An amateur archaeologist appears to have deciphered a Stone Age writing system that experts believe is the oldest ever discovered.
Ben Bacon, a furniture restorer by day, spent many evenings poring over pictures of cave paintings of mammoths and other prehistoric animals. His analysis, which has been backed by university professors, suggests that the paintings, which are up to 25,000 years old, use symbols to relay information.
“I’m interested in writing, how it develops,” Bacon, 67, said. “What we have here is a simple writing system.”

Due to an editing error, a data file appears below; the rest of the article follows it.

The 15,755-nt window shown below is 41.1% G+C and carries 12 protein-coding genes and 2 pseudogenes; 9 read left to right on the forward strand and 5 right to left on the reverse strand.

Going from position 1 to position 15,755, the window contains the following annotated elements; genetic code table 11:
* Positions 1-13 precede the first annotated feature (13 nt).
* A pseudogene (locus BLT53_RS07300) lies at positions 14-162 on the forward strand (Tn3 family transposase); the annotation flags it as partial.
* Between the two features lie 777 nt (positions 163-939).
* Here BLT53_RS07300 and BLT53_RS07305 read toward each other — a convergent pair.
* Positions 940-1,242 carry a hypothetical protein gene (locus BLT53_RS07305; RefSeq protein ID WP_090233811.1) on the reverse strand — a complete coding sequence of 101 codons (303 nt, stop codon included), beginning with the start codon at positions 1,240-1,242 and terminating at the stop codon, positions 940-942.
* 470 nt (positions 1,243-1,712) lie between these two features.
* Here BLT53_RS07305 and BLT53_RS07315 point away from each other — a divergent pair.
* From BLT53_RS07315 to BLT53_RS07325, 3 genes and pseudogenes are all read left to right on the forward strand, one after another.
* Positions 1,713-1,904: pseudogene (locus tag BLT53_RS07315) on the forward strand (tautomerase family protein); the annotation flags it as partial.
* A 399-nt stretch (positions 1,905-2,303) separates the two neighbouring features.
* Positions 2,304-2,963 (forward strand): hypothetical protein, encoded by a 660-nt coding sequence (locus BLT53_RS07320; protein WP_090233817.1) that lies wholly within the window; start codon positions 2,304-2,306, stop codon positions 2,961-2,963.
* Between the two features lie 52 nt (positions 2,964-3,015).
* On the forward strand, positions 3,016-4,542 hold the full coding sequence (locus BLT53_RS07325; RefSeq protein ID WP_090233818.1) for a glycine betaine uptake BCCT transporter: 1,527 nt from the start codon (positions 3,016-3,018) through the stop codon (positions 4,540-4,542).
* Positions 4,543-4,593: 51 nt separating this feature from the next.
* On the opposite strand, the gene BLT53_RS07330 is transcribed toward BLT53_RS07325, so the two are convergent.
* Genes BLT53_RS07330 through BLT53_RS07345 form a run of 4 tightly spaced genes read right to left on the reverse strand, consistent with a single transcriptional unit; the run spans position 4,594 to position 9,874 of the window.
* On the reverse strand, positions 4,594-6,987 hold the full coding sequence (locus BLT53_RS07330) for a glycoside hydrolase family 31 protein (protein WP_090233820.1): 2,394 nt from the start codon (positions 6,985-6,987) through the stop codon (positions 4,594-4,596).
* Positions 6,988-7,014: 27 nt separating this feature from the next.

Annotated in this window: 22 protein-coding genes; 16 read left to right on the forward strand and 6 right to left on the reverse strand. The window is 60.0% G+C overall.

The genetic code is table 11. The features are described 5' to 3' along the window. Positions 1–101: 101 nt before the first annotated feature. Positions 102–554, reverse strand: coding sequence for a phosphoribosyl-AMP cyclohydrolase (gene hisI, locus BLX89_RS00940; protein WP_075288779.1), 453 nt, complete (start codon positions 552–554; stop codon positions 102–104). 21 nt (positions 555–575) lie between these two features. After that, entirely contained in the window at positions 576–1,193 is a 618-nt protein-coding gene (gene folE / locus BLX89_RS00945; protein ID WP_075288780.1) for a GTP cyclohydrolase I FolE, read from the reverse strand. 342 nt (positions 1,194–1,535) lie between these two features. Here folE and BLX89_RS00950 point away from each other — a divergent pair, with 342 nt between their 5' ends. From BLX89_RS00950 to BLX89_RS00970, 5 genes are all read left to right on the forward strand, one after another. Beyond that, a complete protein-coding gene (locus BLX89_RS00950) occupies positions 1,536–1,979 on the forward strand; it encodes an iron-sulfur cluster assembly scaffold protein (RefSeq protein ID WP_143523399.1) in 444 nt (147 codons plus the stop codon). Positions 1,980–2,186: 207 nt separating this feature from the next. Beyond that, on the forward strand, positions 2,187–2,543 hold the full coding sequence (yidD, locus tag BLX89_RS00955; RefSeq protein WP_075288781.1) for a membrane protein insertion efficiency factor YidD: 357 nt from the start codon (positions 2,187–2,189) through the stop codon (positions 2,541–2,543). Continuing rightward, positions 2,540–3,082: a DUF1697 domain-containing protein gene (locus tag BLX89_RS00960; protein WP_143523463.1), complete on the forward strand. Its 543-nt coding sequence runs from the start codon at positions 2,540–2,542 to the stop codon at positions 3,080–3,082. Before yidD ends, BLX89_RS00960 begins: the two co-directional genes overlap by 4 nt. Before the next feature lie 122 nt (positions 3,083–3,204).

He believes that palaeolithic hunter-gatherers used symbols to store information on the breeding cycles of their prey. The symbols were used across Europe until the end of the Ice Age, roughly 11,000 years ago, and could date back up to 40,000 years. The next oldest system did not appear until about 5,500 years ago, in Mesopotamia.
The older system uses three symbols — lines, dots and a “Y” shape — and a calendar based on the lunar cycle. The year starts with spring and dots and lines stand for lunar months.
A picture of a mammoth followed by five marks indicates that the mammoth breeding season takes place five lunar months after the start of spring.
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